Being a market researcher, I found the article “Good to Great, or Just Good?” to be a fabulous read. It reminded me that we always have to be careful about what we read. Particularly when it relates to “facts” found in supposedly sound research studies—specifically those that are published in widely popular business books.
Based on the new findings, I think that Niendorf and Beck are right. The Collins study was flawed. Though I would argue that it wasn’t the data mining specifically that caused the flaw, that it was more a problem of not using a generally accepted scientific method; compounded by what appears to be a weak causal link between the independent and dependent variables. Because Collins used regression, some variables (that could have been the true causal factors) may have been through out of the model due to multicollinearity. And the world will never know.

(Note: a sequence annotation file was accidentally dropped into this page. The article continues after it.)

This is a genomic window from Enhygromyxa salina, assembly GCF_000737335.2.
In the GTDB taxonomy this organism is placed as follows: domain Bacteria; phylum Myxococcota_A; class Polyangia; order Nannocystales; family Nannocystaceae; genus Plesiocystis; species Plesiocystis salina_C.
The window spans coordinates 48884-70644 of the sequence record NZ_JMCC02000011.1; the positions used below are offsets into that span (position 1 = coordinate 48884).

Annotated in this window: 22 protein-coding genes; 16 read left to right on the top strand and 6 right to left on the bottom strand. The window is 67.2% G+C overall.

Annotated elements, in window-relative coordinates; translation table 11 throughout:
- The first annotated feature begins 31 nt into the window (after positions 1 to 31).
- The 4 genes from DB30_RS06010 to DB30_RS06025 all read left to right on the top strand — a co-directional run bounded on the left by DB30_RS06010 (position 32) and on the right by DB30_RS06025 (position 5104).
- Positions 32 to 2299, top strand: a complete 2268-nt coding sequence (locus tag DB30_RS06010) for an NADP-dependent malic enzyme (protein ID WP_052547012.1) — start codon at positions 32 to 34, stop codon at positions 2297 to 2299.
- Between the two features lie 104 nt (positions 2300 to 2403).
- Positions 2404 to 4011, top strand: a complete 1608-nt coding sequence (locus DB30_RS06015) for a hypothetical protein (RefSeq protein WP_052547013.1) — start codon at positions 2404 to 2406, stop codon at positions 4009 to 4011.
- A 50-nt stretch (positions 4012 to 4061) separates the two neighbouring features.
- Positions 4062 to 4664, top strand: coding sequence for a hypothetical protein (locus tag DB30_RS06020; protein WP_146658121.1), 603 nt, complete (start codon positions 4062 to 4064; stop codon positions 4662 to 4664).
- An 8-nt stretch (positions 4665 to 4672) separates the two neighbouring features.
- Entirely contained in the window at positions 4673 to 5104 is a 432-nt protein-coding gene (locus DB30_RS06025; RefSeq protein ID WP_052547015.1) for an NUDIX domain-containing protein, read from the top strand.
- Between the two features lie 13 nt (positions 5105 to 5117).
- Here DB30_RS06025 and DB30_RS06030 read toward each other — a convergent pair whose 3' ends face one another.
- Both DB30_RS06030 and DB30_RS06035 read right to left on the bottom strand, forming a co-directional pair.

Data mining is an interesting exercise. It can truly provide insights into your own data that you never thought possible. In my opinion, the problem with data mining is that, while it is a science, there is a lot of bias in the set up of the data mining programming that could make the actual data mining flawed. The worst part is that you may never know the impact the bias had. And, it’s more than just garbage in garbage out. It is more like slightly moldy in to stinky and putrid out (but in a rose colored package).
Another thing that I liked about the study conducted by Niendorf and Beck is that they identify the potential weakness of their own study. That said, I would have to agree that the chances that the companies jettisoned their GTG ways after the Collins study was concluded is probably pretty low. Particularly since a popular book stating how wonderful their management practices were had just been published!